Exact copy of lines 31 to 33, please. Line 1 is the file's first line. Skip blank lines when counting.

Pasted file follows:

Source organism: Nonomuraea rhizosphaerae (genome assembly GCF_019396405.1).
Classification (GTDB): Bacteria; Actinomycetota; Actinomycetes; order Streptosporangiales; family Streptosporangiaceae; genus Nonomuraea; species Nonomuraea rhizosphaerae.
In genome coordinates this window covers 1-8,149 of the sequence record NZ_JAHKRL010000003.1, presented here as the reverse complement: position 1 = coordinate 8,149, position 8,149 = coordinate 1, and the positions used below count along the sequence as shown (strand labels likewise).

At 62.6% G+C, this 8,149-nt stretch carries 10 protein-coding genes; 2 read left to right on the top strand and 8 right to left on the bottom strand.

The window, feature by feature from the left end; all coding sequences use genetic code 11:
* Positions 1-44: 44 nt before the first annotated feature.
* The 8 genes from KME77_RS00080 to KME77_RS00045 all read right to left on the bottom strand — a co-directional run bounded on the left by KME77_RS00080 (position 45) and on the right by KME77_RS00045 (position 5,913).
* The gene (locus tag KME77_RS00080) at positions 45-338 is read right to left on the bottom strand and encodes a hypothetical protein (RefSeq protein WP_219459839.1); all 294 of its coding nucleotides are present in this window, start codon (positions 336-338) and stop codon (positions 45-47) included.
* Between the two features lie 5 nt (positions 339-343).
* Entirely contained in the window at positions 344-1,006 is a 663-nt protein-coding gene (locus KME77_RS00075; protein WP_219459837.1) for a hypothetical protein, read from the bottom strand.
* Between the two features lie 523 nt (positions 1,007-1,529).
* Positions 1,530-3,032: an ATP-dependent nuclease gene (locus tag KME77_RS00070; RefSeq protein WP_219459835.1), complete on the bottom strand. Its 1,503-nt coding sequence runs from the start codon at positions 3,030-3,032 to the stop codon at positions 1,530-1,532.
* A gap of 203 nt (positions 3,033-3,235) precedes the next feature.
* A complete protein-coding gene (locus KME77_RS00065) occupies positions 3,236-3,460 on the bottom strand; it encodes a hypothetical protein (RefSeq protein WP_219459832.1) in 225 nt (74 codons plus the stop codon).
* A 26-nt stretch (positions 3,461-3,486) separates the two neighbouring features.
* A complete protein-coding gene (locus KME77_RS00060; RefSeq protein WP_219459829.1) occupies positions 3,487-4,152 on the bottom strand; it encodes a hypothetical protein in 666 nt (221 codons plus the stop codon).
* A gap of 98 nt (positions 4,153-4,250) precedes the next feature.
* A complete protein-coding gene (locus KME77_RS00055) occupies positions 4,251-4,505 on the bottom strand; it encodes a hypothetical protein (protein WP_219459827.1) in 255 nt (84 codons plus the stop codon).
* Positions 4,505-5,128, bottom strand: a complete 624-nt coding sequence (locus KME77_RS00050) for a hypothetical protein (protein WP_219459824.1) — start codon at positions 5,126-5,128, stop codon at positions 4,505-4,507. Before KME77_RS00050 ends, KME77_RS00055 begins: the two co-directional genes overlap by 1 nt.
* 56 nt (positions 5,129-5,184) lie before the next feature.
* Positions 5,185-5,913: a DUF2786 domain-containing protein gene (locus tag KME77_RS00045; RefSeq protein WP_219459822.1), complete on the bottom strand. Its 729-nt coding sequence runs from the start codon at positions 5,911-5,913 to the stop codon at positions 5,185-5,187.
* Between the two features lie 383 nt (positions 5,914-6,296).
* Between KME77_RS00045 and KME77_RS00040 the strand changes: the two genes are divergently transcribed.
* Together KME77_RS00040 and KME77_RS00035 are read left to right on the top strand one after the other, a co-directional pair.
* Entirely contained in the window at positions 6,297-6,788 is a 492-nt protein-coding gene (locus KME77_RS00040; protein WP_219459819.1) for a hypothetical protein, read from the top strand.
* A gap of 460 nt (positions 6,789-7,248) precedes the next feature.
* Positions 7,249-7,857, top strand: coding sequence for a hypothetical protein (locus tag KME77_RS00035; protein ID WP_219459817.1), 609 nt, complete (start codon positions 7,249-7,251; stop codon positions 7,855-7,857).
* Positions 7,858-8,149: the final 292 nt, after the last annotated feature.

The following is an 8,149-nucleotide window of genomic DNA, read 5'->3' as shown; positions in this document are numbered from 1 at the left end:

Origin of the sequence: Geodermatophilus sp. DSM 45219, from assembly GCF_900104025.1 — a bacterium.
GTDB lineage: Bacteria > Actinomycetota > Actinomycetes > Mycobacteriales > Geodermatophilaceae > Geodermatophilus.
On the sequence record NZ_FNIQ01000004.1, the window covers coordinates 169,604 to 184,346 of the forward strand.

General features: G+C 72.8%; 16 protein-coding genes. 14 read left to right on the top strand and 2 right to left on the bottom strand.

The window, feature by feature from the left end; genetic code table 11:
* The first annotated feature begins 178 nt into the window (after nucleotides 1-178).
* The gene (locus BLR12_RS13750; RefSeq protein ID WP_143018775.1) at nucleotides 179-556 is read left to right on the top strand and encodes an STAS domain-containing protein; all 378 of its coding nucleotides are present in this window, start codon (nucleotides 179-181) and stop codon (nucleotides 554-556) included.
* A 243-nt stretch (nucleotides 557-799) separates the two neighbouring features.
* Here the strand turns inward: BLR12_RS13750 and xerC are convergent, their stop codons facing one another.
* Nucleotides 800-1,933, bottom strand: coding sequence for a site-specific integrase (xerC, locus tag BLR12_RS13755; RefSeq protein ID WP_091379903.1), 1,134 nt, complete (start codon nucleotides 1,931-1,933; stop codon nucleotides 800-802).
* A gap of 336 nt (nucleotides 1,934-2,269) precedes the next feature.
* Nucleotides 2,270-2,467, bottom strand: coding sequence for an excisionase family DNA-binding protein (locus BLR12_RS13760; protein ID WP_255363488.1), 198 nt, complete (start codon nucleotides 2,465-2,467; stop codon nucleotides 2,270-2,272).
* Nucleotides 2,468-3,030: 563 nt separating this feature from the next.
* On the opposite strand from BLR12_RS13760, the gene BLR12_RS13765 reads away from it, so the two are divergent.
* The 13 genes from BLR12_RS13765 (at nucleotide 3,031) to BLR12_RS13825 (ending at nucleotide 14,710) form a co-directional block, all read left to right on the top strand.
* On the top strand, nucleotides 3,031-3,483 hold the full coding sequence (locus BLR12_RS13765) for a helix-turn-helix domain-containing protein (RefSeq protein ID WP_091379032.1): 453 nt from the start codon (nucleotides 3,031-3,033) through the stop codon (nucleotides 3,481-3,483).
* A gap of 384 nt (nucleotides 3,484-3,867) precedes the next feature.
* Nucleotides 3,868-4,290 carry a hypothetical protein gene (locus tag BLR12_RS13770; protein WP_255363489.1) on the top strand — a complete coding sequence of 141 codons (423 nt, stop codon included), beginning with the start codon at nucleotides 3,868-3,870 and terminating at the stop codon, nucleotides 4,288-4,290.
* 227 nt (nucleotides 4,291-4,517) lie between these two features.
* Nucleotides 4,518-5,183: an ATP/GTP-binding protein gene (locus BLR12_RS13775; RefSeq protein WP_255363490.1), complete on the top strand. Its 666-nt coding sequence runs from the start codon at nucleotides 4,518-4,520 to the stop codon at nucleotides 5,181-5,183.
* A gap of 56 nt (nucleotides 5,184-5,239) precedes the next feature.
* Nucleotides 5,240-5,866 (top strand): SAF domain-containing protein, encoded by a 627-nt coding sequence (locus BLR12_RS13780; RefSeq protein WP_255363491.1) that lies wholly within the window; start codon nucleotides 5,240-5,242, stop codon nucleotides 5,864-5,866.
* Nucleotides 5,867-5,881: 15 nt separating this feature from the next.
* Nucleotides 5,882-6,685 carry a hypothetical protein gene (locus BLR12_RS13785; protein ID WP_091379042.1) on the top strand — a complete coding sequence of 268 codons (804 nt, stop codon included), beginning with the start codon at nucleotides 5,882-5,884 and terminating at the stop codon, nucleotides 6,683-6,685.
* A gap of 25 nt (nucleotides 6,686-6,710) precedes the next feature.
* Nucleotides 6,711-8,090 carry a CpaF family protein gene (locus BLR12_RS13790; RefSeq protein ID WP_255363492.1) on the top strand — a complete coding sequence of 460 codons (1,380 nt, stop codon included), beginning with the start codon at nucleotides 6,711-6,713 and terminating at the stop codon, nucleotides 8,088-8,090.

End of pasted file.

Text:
GTDB lineage: Bacteria > Actinomycetota > Actinomycetes > Mycobacteriales > Geodermatophilaceae > Geodermatophilus.
On the sequence record NZ_FNIQ01000004.1, the window covers coordinates 169,604 to 184,346 of the forward strand.

General features: G+C 72.8%; 16 protein-coding genes. 14 read left to right on the top strand and 2 right to left on the bottom strand.